CAIP Ctr., Rutgers Univ., Piscataway, NJ 08855-1390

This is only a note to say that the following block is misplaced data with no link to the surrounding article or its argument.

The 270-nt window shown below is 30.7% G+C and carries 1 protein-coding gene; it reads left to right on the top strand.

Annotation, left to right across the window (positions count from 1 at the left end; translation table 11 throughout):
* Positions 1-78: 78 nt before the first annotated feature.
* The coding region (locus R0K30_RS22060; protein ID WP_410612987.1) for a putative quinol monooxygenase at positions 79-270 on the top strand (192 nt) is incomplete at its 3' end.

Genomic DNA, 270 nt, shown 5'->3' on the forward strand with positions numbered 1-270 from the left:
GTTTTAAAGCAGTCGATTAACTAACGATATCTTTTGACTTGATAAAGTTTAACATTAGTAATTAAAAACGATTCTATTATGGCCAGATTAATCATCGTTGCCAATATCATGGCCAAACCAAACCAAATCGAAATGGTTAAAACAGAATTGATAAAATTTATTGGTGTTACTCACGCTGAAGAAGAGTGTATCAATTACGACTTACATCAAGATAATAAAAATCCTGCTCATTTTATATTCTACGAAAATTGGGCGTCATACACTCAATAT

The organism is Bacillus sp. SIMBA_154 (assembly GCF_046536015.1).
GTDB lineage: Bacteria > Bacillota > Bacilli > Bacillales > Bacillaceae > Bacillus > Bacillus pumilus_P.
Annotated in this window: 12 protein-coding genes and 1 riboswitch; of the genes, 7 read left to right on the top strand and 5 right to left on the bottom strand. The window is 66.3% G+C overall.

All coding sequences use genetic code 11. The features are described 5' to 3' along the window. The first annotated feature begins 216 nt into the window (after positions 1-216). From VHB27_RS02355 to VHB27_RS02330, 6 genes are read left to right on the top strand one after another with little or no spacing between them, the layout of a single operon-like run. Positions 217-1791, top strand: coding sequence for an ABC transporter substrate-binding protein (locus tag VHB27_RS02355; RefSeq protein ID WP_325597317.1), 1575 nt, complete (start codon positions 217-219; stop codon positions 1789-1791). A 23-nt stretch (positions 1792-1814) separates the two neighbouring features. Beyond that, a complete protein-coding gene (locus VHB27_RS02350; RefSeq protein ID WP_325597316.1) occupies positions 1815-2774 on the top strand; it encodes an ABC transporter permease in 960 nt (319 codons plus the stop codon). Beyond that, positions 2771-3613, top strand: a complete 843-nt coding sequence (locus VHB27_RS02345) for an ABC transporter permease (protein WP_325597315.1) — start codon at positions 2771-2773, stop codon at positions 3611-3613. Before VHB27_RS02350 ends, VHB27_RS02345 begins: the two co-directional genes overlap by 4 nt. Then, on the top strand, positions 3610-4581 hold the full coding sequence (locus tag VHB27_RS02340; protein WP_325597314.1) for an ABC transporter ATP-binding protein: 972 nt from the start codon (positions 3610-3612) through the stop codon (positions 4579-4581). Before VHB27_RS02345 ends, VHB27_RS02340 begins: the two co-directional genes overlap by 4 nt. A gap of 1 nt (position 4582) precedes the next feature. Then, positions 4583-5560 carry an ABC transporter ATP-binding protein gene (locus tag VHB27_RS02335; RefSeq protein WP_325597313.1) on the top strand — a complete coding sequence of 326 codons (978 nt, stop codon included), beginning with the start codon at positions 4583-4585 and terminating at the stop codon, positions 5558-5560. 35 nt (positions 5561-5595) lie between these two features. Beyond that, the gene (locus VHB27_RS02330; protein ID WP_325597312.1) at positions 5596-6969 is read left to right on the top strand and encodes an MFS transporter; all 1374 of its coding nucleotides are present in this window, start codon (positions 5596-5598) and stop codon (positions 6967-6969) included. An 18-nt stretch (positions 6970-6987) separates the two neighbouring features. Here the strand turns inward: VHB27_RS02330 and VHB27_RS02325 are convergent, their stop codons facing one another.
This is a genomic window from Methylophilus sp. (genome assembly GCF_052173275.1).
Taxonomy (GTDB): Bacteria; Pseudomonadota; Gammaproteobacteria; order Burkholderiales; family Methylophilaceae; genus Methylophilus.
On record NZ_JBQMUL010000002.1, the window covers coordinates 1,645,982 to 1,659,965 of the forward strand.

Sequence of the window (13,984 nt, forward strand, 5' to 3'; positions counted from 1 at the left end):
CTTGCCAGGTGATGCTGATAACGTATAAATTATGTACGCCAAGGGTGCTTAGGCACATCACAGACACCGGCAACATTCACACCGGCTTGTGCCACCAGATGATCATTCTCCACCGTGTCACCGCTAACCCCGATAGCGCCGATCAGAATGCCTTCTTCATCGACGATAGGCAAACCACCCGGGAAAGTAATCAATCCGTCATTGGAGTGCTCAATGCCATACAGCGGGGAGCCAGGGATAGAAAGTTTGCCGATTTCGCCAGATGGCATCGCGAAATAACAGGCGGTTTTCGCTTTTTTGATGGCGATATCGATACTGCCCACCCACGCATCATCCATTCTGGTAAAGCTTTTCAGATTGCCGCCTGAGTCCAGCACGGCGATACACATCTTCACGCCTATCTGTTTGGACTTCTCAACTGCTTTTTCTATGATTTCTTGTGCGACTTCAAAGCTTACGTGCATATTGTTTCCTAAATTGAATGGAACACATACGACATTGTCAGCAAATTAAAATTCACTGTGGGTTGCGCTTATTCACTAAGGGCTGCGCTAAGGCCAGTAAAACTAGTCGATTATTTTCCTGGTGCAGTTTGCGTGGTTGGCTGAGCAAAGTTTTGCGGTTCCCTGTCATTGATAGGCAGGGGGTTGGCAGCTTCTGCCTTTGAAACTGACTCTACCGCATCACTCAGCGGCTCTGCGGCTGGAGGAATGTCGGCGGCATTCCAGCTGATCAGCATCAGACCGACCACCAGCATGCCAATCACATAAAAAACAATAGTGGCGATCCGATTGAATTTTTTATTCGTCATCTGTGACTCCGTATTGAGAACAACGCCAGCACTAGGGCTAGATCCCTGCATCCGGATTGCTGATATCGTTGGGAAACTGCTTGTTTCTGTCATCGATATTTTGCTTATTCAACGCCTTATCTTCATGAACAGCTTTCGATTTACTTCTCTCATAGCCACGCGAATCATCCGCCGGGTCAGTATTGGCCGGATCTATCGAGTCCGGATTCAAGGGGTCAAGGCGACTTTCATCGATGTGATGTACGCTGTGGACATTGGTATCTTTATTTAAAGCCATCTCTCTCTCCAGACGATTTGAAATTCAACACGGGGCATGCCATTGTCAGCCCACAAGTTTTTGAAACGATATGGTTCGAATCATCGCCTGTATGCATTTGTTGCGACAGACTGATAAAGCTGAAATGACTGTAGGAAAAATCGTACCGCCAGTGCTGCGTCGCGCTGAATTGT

This paper describes algorithms for automatic end-point detection of microphone-array speech signals. Microphone arrays provide a hands-free sound pickup. The captured sound typically has a higher signal-to-noise ratio (SNR) than that captured with conventional microphones used at distances, such as in teleconferencing environments. However, due to multipath distortion (room reverberation) and ambient noise, the detection of starting/ending points of array speech is more difficult than that of close-talking speech. In this paper, short-time energy and short-time zero-crossing rate are computed for the original speech waveform and its high-pass filtered and low-pass filtered versions. These six functions are then utilized in different combinations to determine the end points. Speech data used in the experiments are collected in a hard-walled laboratory room, having a reverberation time of approximately 0.5 s with a one-dimensional beamforming line array. From the experiments, it is found that the high-pass filtered signal gives a more reliable estimate of end points than does the low-pass filtered counterpart. This result is consistent with the fact that reverberation and noise in rooms are typically more prominent at low frequencies and are relatively moderate at mid- and high frequencies. The detection algorithms have been integrated into a dynamic-time-warping- (DTW) based speech recognizer. Recognition performance of the system is evaluated for both array speech and for close-talking speech.